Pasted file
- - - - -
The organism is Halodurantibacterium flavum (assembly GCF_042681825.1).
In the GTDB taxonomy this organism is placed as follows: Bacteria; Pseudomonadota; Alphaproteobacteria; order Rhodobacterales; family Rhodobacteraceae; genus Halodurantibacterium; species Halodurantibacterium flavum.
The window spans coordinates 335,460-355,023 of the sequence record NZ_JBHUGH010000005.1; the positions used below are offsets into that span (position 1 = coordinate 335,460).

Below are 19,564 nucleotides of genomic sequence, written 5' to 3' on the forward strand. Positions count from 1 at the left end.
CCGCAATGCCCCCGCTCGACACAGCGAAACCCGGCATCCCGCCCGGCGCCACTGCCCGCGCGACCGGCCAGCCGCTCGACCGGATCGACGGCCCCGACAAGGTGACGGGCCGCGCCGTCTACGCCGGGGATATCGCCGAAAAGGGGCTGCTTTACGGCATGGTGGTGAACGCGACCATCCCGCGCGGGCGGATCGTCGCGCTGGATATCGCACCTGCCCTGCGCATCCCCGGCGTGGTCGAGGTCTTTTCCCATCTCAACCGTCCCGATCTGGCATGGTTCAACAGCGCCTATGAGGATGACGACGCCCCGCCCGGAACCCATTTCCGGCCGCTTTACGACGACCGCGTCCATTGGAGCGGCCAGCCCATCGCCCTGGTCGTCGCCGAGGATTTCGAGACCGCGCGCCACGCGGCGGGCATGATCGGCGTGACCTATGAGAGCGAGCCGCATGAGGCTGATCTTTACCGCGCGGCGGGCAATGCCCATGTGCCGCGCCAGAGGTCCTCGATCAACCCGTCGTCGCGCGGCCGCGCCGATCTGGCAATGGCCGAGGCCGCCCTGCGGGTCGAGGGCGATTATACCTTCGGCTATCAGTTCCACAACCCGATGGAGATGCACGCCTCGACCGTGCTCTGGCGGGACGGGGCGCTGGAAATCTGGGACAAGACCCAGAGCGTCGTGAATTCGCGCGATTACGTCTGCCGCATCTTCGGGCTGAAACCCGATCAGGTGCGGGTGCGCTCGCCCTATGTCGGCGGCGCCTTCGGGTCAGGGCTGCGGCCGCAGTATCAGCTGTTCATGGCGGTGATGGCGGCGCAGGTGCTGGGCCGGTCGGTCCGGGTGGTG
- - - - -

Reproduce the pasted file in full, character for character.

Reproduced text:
The organism is Halodurantibacterium flavum (assembly GCF_042681825.1).
In the GTDB taxonomy this organism is placed as follows: Bacteria; Pseudomonadota; Alphaproteobacteria; order Rhodobacterales; family Rhodobacteraceae; genus Halodurantibacterium; species Halodurantibacterium flavum.
The window spans coordinates 335,460-355,023 of the sequence record NZ_JBHUGH010000005.1; the positions used below are offsets into that span (position 1 = coordinate 335,460).

Below are 19,564 nucleotides of genomic sequence, written 5' to 3' on the forward strand. Positions count from 1 at the left end.
CCGCAATGCCCCCGCTCGACACAGCGAAACCCGGCATCCCGCCCGGCGCCACTGCCCGCGCGACCGGCCAGCCGCTCGACCGGATCGACGGCCCCGACAAGGTGACGGGCCGCGCCGTCTACGCCGGGGATATCGCCGAAAAGGGGCTGCTTTACGGCATGGTGGTGAACGCGACCATCCCGCGCGGGCGGATCGTCGCGCTGGATATCGCACCTGCCCTGCGCATCCCCGGCGTGGTCGAGGTCTTTTCCCATCTCAACCGTCCCGATCTGGCATGGTTCAACAGCGCCTATGAGGATGACGACGCCCCGCCCGGAACCCATTTCCGGCCGCTTTACGACGACCGCGTCCATTGGAGCGGCCAGCCCATCGCCCTGGTCGTCGCCGAGGATTTCGAGACCGCGCGCCACGCGGCGGGCATGATCGGCGTGACCTATGAGAGCGAGCCGCATGAGGCTGATCTTTACCGCGCGGCGGGCAATGCCCATGTGCCGCGCCAGAGGTCCTCGATCAACCCGTCGTCGCGCGGCCGCGCCGATCTGGCAATGGCCGAGGCCGCCCTGCGGGTCGAGGGCGATTATACCTTCGGCTATCAGTTCCACAACCCGATGGAGATGCACGCCTCGACCGTGCTCTGGCGGGACGGGGCGCTGGAAATCTGGGACAAGACCCAGAGCGTCGTGAATTCGCGCGATTACGTCTGCCGCATCTTCGGGCTGAAACCCGATCAGGTGCGGGTGCGCTCGCCCTATGTCGGCGGCGCCTTCGGGTCAGGGCTGCGGCCGCAGTATCAGCTGTTCATGGCGGTGATGGCGGCGCAGGTGCTGGGCCGGTCGGTCCGGGTGGTG